Office space lease rates in NYC fluctuate significantly based on various factors. Lease prices currently span from economical mid-$30s per square foot in the Garment District to premium rates that can be well over $100 per square foot in Midtown East. Such variations are attributed to several key factors: the office's location, the building's classification—Class A, B, or C—and the inherent quality of the individual office.
The area surrounding Grand Central Terminal benefits from the ease of commuting, including from Westchester and Connecticut, and now, with the recent opening of the Long Island Rail Road extension, Long Island as well. The Grand Central hub is without comparison in NYC, and as a result, landlords with offices for lease here have greatly benefited. By contrast, at the southern tip of Manhattan, offices in the Financial District lease at lower rates, as the area is less accessible for many office workers. However, companies prioritizing lower office rent over location factors may find that the Financial District offers many suitable options, especially for those companies with southern Brooklyn and Staten Island employees.
Every submarket in NYC has a variety of office buildings that differ significantly in quality. For example, the Garment District is home to a high density of Class C buildings but also has a few Class A office buildings like One Penn Plaza and Nelson Tower. It's safe to say that the best office buildings can be found on the avenues, while lesser buildings tend to be on the side streets. These side street buildings are often older and lack many features tenants desire.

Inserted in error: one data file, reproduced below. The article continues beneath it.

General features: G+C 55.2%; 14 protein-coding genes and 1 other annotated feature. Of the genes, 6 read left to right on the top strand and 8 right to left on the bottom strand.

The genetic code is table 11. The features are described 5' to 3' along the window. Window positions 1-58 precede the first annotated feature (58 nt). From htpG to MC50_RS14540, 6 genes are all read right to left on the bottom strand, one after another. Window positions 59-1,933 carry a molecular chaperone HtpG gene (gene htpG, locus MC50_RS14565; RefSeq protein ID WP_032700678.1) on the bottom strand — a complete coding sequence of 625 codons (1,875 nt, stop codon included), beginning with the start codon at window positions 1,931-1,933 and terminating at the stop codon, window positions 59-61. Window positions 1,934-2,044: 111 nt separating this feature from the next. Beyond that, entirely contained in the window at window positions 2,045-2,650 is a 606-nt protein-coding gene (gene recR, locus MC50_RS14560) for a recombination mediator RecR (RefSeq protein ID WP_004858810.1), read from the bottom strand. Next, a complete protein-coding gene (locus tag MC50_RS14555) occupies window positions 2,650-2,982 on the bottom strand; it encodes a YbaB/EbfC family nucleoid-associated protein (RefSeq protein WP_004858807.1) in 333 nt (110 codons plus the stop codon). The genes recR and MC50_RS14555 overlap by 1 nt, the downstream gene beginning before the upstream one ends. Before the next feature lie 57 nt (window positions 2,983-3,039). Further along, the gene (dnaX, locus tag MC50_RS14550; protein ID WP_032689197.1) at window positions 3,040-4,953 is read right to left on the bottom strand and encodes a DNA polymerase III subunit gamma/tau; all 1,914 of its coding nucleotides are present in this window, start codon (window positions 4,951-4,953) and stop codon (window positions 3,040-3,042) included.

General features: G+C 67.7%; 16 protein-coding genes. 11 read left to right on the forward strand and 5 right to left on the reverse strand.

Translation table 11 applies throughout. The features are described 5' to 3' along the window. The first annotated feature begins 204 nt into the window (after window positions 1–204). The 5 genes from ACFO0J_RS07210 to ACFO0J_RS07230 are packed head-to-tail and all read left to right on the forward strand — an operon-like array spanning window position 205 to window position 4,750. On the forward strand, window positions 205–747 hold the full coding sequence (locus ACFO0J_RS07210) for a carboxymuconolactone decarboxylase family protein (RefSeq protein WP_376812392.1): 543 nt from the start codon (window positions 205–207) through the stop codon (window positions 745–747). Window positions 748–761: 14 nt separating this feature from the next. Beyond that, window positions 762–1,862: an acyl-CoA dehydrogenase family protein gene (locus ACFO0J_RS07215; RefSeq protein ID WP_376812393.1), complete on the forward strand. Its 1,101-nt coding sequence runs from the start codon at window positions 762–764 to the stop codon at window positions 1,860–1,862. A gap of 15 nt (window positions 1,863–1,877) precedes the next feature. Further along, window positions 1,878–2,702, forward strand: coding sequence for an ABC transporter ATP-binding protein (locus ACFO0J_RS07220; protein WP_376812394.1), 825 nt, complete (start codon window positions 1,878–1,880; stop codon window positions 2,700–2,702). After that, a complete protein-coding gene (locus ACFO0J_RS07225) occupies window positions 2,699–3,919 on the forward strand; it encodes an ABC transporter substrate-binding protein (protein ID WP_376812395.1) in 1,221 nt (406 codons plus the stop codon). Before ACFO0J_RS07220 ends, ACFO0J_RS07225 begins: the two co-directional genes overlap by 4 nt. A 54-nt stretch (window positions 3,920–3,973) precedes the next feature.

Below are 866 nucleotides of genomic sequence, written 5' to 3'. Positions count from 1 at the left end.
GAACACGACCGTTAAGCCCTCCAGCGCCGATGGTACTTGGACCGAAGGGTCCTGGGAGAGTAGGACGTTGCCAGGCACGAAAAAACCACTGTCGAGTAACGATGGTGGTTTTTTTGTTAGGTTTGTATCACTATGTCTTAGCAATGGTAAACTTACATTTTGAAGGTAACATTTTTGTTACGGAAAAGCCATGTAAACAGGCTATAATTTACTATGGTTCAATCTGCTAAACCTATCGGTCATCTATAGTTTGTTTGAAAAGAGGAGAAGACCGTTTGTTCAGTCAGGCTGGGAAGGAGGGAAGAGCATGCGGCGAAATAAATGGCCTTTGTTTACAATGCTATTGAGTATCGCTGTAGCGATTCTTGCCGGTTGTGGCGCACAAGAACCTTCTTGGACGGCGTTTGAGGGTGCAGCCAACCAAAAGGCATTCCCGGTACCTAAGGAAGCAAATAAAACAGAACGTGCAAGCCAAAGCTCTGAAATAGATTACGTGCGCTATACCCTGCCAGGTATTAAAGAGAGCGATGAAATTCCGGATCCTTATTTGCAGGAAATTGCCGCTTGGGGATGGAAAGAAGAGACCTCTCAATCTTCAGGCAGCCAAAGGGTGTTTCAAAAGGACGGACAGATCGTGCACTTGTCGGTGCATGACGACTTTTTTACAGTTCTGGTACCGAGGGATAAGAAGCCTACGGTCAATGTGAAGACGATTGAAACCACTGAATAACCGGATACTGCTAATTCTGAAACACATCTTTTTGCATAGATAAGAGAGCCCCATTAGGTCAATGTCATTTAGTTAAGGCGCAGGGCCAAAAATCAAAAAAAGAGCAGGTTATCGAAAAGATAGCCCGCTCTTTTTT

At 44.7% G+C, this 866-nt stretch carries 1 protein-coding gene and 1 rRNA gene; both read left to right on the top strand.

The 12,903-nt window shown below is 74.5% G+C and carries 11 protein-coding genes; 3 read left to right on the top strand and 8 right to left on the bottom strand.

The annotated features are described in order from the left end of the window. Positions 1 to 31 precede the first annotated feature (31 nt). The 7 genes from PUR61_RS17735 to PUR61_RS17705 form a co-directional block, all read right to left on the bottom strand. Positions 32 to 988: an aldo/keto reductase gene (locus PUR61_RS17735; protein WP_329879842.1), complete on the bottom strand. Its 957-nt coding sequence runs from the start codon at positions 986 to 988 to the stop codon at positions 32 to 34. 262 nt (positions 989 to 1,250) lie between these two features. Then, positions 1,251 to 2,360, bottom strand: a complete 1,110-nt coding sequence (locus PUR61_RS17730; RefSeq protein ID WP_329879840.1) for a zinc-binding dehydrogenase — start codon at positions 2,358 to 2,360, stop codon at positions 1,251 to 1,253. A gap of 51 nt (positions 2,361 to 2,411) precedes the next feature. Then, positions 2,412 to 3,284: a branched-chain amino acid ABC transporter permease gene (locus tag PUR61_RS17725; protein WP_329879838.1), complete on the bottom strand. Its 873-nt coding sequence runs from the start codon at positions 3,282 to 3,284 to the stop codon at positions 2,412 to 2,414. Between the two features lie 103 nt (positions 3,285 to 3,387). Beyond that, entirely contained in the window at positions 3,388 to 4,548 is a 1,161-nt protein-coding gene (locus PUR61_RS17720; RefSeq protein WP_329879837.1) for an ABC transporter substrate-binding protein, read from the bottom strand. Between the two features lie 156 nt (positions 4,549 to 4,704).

One inherent difference between Avenue buildings and Side-street buildings -- and a reason why the offices within them are more desirable -- is that Avenue buildings occupy the corner of the blocks. As a result, these buildings will have many more corner offices for lease. Everyone prefers an office with windows on at least 2 sides; the more light, the better. It would be unusual for a tenant to request a dark office with very little natural light. So, if it's quality and natural light that you're after, you should prioritize Avenue office buildings located on the corners.
Other things to consider are the general qualities of the building. What's the lobby like? Does it have professional and courteous staff? When was the lobby last renovated? Does it give a good first impression? Are there a sufficient number of elevators? What are the elevator cabs like? How are the corridors and bathrooms? The list goes on.
Quality office space
While the quality of the building is vital in understanding rates for office space in NYC, the quality of the individual office space for lease is also essential. There isn't a category system to grade the quality of individual offices -- like there is for buildings -- but here are a few things that will affect the price of an office.
First and foremost, the office's location within the building plays a role in the value of the office space. Typically, a high floor is worth more than a low floor; a street-facing office is worth more than a rear-facing office; a corner unit is worth more than a unit with only one side of windows; an office located close to the elevators might be worth more than one that is a further walk; and a new prebuilt office space will be worth more than a second generation office space.